HIMSS14: Balancing the art with the science of medicine

Reflections on the HIMSS’ Art of Medicine CIO breakfast panel
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CIO breakfast panel

This morning, I attended the HIMSS’ CIO breakfast panel “What Needs to Change to Get Doctors Back to the Patient?”  Moderated by Dr. Paul Weygandt, VP of Physician Services at Nuance, and Keith Belton, Senior Director of Clinical Documentation Solutions Marketing at Nuance, the discussion centered on how physicians can navigate the changes and challenges of today’s complex healthcare environment while doing what matters most to them – listening and caring for patients.

Panelists included:

  • Dr. Andrew Watson, CMIO, University of Pittsburgh Medical Center (UPMC) (@arwmd)
  • Stuart James, CIO, Sutter Health
  • Dr. Mark Kelemen, Senior Vice President, CMIO, University of Maryland Medical System
  • Dr. Charles H. Bell, Vice President, Advanced Clinical Applications, Hospital Corporation of America (HCA)

The reality is that the health IT industry needs to create solutions that help physicians return their focus to their patients, and it’s time we faced the facts:

  • 36 percent of physicians say that EHRs interfere with face-to-face communication during patient care,
  • 80 percent of physicians say “patient relationships” are the most satisfying part of practicing medicine,
  • Only 28 percent of an average ER physician’s time is spent directly with patients,
  • And, a stat from a recent HIMSS session: patients prefer doctors to use an EHR.

Armed with this knowledge, we need to get back to that local physician practice – with technology in the middle as a supporting actor, not the main event.

I am not taking care of a patient, I am taking care of a computer
Technology needs to assist, not distract.  Dr. Andrew Watson told the story of a patient under his care who had a terrible antibiotic-resistant infection that developed while in the hospital.  This infection required him to be under constant supervision and intensive therapy.  But as Dr. Watson rightly asserted, this patient never needed to come into hospital – with properly leveraged technology, he could have been treated at home.  This is a poignant reminder that healthIT, and capabilities such as telemedicine, are not just about reducing costs, they can lead to better outcomes for our patients.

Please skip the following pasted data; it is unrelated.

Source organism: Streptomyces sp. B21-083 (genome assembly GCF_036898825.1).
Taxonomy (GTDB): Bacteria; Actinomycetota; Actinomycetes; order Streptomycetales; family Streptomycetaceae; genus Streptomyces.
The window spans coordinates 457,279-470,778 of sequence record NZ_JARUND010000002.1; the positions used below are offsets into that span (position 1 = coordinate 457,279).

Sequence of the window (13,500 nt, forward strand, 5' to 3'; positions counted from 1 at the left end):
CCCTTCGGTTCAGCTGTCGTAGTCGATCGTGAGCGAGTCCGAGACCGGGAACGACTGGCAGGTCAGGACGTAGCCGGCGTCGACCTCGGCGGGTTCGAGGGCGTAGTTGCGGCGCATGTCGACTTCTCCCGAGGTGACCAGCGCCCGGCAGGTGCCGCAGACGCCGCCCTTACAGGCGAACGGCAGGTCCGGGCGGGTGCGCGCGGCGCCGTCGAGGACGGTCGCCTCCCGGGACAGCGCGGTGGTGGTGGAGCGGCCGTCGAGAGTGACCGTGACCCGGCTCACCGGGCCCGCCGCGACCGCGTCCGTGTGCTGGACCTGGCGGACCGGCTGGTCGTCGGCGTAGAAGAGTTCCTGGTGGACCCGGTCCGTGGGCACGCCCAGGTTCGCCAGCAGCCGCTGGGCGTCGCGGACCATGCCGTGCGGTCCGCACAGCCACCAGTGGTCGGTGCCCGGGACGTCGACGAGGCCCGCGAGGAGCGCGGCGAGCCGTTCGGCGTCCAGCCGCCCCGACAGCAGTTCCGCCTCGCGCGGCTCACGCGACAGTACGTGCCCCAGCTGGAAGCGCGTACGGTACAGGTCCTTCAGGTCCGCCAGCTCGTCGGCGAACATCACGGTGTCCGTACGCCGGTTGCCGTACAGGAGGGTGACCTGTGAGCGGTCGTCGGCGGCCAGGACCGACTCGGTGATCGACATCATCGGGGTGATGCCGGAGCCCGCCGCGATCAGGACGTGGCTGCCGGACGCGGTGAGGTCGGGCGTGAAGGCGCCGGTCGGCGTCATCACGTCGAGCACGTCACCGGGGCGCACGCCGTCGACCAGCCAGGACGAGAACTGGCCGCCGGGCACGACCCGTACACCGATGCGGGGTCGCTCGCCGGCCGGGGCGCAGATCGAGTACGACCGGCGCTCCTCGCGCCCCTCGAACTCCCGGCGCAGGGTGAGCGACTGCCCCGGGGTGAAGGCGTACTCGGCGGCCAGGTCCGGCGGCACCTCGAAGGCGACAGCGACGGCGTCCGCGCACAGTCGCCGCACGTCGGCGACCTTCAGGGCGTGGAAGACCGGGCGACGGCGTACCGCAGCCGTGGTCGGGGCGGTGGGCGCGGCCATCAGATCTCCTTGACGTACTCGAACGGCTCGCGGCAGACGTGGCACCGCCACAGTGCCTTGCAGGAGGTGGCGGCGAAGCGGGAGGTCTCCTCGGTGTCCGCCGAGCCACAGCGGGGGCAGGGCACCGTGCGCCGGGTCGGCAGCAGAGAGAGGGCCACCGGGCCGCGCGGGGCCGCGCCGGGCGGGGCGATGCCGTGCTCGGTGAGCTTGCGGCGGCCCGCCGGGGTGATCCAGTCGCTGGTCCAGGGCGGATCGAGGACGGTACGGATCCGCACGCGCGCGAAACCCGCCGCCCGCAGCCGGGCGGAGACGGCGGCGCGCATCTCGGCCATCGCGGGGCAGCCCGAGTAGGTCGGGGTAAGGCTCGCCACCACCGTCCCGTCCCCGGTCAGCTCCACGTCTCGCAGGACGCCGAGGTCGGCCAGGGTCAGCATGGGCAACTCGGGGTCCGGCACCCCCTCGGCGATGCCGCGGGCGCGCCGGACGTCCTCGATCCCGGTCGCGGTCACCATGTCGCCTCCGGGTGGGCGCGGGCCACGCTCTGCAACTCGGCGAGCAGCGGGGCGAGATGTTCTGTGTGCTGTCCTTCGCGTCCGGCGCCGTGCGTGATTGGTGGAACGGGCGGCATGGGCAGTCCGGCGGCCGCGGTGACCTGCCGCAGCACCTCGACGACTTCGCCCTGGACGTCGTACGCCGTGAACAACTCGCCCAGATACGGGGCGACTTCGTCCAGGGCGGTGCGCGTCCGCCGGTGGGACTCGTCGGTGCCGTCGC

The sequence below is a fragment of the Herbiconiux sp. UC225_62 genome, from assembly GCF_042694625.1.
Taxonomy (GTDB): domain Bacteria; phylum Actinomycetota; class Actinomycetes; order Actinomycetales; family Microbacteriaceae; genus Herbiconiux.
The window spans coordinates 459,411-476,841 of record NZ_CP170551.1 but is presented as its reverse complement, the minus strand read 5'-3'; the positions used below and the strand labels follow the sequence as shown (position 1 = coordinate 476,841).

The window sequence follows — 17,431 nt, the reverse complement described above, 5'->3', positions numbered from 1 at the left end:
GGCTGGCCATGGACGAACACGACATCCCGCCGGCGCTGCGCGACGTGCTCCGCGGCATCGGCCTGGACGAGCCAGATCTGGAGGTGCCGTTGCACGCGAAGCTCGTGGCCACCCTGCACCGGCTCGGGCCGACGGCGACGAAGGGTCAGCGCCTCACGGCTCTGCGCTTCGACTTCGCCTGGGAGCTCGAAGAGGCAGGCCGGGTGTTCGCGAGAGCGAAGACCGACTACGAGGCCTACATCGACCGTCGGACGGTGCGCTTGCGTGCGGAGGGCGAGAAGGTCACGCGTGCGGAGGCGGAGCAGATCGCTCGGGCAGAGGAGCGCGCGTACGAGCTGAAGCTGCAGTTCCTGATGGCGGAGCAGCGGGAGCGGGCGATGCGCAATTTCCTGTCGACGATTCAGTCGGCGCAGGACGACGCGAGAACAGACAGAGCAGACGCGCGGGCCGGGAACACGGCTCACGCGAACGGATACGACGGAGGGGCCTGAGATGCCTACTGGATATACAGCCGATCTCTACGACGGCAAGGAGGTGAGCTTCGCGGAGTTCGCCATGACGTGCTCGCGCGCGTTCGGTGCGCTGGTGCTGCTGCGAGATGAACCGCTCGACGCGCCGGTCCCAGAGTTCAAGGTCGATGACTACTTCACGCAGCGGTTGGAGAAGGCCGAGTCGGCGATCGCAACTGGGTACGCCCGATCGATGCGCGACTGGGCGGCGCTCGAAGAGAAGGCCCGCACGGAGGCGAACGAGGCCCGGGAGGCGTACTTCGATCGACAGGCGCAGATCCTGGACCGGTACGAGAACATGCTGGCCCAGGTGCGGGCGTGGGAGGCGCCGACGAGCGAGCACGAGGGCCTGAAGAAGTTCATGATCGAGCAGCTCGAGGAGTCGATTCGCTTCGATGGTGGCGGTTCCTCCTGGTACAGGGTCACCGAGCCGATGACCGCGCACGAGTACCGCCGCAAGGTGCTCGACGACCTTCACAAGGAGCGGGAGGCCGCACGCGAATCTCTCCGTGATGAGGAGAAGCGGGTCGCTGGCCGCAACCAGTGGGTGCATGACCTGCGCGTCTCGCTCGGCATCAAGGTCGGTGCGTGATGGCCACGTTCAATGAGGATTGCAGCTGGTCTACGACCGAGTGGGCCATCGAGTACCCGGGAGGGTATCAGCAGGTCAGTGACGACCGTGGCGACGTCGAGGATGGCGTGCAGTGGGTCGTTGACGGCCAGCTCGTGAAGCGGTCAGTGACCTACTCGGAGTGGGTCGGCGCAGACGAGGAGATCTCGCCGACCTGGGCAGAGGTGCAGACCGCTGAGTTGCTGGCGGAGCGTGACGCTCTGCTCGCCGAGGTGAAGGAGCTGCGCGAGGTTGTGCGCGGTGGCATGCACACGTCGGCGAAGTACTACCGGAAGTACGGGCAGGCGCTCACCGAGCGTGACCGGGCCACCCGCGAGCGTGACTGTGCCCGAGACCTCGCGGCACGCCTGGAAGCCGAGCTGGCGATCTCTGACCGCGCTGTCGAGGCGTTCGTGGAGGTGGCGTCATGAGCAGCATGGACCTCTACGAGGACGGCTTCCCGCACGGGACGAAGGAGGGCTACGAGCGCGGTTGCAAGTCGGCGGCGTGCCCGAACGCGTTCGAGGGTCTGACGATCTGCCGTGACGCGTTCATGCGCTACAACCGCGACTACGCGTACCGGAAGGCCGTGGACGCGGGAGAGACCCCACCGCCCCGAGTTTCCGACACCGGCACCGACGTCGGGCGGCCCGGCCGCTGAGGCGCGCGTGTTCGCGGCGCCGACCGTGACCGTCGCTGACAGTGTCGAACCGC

Defining the problems, so we can create solutions
The lively panelists concluded that:

  • We need strategies for bringing the focus back to the physician-patient interaction and removing impediments to that relationship,
  • Healthcare organizations should be and are encouraging/valuing physician professionalism,
  • This conversation is about the changing face of healthcare – and how we envision the future of care to be.  We need to explain to providers that this isn’t just about technology – this is about a new world order coming to the industry.

Come join The Art of Medicine conversation or come to the panel session “What Needs to Change to Get Doctors Back to the Patient?” on Thursday, March 27, 2014 at the W Hotel in Boston.  If you’re at HIMSS14, be sure to stop by Nuance booth #3765 to say hello and see what Nuance is doing to get physicians back to practicing the art of medicine.

And, to read more, check out my full post The Art of Medicine CIO Breakfast – What Needs to Change to Get Doctors Back to the Patient? on my blog, Voice of the Doctor, and be sure to follow me on Twitter @drnic1.

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Dr. Nick van Terheyden

About Dr. Nick van Terheyden

Nick is Chief Medical Information Officer for Nuance where he focuses on improving the usability of health technology for both providers and patients. As a pioneering creator in the evolution of healthcare technology, he brings a distinctive blend of medical practitioner and business strategist to the realm of health IT. After several years as a medical practitioner in London and Australia, he joined an international who's who in healthcare, academia and business, in the development of the first electronic medical record in the early 1990's and later, as a business leader in one of the first speech recognition Internet companies. Nick attended the Royal Free Hospital School of Medicine, at the University of London. He is a certified football (soccer) coach and referee as well as a purveyor of fine Scottish Malt whisky.